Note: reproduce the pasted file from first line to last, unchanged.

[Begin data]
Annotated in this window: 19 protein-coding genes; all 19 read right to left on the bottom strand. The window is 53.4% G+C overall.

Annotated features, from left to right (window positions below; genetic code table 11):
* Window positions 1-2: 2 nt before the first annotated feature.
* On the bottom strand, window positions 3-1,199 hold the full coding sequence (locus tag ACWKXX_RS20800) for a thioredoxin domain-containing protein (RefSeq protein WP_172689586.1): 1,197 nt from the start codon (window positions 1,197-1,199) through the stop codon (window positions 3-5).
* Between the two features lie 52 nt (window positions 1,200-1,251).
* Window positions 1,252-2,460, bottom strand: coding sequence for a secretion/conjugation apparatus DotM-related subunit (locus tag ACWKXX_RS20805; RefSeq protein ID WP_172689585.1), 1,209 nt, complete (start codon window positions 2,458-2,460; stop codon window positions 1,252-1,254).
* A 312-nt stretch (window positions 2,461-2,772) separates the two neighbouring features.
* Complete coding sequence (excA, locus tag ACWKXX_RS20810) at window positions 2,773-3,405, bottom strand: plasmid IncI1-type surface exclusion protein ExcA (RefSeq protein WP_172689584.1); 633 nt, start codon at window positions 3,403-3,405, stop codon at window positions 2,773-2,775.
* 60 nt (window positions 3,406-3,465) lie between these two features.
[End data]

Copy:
Annotated in this window: 19 protein-coding genes; all 19 read right to left on the bottom strand. The window is 53.4% G+C overall.

Annotated features, from left to right (window positions below; genetic code table 11):
* Window positions 1-2: 2 nt before the first annotated feature.
* On the bottom strand, window positions 3-1,199 hold the full coding sequence (locus tag ACWKXX_RS20800) for a thioredoxin domain-containing protein (RefSeq protein WP_172689586.1): 1,197 nt from the start codon (window positions 1,197-1,199) through the stop codon (window positions 3-5).
* Between the two features lie 52 nt (window positions 1,200-1,251).
* Window positions 1,252-2,460, bottom strand: coding sequence for a secretion/conjugation apparatus DotM-related subunit (locus tag ACWKXX_RS20805; RefSeq protein ID WP_172689585.1), 1,209 nt, complete (start codon window positions 2,458-2,460; stop codon window positions 1,252-1,254).
* A 312-nt stretch (window positions 2,461-2,772) separates the two neighbouring features.
* Complete coding sequence (excA, locus tag ACWKXX_RS20810) at window positions 2,773-3,405, bottom strand: plasmid IncI1-type surface exclusion protein ExcA (RefSeq protein WP_172689584.1); 633 nt, start codon at window positions 3,403-3,405, stop codon at window positions 2,773-2,775.
* 60 nt (window positions 3,406-3,465) lie between these two features.